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I was reading about Andrew's isotherms and about the continuity of state.
What confused me was the continuous conversion of gaseous state to liquid state.enter image description here

Now my textbook says that by keeping volume constant and increasing pressure and then keeping pressure constant and letting the gas cool we are able to convert the substance from gaseous to liquid state.
Now what confused me is this sentence in my textbook - "Thus in the absence of the surface of discontinuity, there is no way of distinguishing between liquid and gas".
What does this mean?
Also, how is this conversion continuous, as along line LD wouldn't the gas convert to liquid in such a way that both states coexist? How is it possible that this conversion is continuous?

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  • $\begingroup$ Ok so in ALD there is a point (critical point) after which the entire phase is liquid and the quote from my textbook basically means that we don't know where exactly this critical point lies. Is that what you are saying? $\endgroup$
    – Anili
    Dec 28 '21 at 7:58
  • $\begingroup$ Do you consider air liquid? $\endgroup$
    – Poutnik
    Dec 28 '21 at 8:17
  • $\begingroup$ The good initial step before asking is reading relevant textbooks and googling keywords and studying the search results. This prevents cases of asking for answers that have been already written in many ways on many places. The search scope can be eventually limited to the particular address domain by adding the additional term site:<domain>, where the <domain> can be e.g. stackexchange.com, libretexts.org or wikipedia.org $\endgroup$
    – Poutnik
    Dec 28 '21 at 8:17
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It should be clear to you even just from the chart. Think of drawing the third p=f(V) curve above the upper one, for higher temperature. There would be no edges, pressure would continuously increase as volume would decrease. The parabolic-like curve tells you properties of liquid and gaseous phase converge to each other for raising temperature. See also Critical point.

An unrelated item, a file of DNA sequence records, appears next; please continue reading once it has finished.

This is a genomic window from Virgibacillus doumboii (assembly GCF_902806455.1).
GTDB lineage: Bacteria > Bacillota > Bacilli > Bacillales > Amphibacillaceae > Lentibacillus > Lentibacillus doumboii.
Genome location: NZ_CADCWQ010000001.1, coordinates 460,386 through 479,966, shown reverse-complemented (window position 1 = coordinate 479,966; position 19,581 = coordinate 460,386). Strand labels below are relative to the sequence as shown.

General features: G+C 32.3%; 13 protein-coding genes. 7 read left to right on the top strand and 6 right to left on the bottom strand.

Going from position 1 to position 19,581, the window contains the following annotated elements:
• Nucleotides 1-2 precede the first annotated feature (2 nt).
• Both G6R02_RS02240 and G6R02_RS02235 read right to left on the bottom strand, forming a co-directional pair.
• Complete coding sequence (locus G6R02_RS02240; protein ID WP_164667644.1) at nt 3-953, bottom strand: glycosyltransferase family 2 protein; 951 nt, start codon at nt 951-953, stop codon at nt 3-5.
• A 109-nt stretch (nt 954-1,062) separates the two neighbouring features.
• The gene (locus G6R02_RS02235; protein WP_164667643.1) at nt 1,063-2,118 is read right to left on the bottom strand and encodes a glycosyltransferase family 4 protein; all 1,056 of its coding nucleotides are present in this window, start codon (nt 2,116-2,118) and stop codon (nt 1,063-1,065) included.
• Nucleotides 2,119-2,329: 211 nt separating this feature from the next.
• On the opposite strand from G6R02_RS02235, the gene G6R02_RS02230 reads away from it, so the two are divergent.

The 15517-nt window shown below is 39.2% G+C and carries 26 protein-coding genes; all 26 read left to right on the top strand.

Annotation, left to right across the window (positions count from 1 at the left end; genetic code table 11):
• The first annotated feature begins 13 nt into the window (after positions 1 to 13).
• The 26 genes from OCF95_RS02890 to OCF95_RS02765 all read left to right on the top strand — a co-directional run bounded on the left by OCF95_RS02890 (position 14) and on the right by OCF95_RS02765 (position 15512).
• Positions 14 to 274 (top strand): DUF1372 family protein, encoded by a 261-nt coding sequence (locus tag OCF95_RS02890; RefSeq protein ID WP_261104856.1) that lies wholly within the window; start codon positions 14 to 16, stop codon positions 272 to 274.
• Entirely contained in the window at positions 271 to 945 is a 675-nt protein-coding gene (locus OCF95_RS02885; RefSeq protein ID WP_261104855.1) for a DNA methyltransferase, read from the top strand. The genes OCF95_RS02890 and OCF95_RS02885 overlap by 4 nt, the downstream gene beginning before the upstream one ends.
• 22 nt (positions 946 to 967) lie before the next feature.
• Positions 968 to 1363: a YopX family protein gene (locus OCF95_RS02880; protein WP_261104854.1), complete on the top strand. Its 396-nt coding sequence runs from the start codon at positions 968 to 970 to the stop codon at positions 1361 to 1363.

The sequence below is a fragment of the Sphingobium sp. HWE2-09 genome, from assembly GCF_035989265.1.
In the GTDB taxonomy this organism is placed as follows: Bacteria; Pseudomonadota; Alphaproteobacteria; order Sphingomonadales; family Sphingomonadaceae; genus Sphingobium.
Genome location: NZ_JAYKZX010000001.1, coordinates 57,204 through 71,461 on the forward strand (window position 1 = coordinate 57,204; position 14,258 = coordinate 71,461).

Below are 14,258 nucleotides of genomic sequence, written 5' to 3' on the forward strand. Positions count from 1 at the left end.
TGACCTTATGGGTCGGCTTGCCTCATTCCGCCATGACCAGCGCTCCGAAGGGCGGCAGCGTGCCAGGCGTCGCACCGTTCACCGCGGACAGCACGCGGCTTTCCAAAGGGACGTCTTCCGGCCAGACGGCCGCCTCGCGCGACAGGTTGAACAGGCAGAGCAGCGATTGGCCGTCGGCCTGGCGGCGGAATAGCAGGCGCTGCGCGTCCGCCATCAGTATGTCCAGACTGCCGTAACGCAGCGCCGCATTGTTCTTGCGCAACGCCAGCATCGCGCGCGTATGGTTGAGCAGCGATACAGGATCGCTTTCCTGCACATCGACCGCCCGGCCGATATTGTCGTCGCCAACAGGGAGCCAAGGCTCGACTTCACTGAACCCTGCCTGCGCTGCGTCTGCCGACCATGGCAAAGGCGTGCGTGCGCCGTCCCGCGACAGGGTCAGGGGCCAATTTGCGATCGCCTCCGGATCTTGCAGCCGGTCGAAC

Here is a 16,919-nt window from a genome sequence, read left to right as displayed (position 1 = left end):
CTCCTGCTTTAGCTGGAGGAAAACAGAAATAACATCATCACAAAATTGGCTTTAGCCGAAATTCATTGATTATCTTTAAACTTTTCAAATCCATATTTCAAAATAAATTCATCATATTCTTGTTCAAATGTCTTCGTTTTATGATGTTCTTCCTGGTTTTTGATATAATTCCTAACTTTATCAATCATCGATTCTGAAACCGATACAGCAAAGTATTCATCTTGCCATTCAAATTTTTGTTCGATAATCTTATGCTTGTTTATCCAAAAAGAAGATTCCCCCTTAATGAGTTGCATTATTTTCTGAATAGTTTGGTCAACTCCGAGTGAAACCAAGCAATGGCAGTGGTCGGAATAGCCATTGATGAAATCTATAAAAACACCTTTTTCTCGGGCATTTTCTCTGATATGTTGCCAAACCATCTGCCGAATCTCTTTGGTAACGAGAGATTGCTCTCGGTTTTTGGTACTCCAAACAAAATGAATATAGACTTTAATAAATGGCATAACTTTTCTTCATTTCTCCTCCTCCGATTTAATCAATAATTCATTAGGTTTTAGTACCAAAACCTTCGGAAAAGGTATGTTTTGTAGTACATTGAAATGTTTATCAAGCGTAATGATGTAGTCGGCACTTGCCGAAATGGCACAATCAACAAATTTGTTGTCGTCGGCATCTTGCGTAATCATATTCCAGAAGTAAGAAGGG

Imagine a circular slope platform closing the loop by a single step. If you go upwards by stepping up, can you return without stepping down? A small child would tell you that you can. Being down=liquid, being up=gas.

When you look at a compound phase diagram, than the neighborhood of the critical point is like that slope and step platform. You can make liquid to evaporate many times and never condensate. Or vice versa, if you reverse the path.

When gas or liquid (under enough pressure) are heated up above critical temperature, they become gas-like or liquid-like supercritical fluids, than can gradually become each other with changing pressure, without phase change or phase boundary. It is like going along the slope instead of making a step.

To comment the ALD transition:

Along AL, when passing the upper curve, gas becomes gas-like supercritical fluid without a phase change.

Along LD, when passing the upper curve back, liquid-like supercritical fluid becomes liquid without a phase change.

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  • $\begingroup$ Thanks i was really confused about the ALD transition. I did read some standard texts I found but none of them addressed the ALD transition. $\endgroup$
    – Anili
    Dec 28 '21 at 9:13
  • $\begingroup$ It was rather just like applying the general principle of criticality to this particular scenario. $\endgroup$
    – Poutnik
    Dec 28 '21 at 9:18

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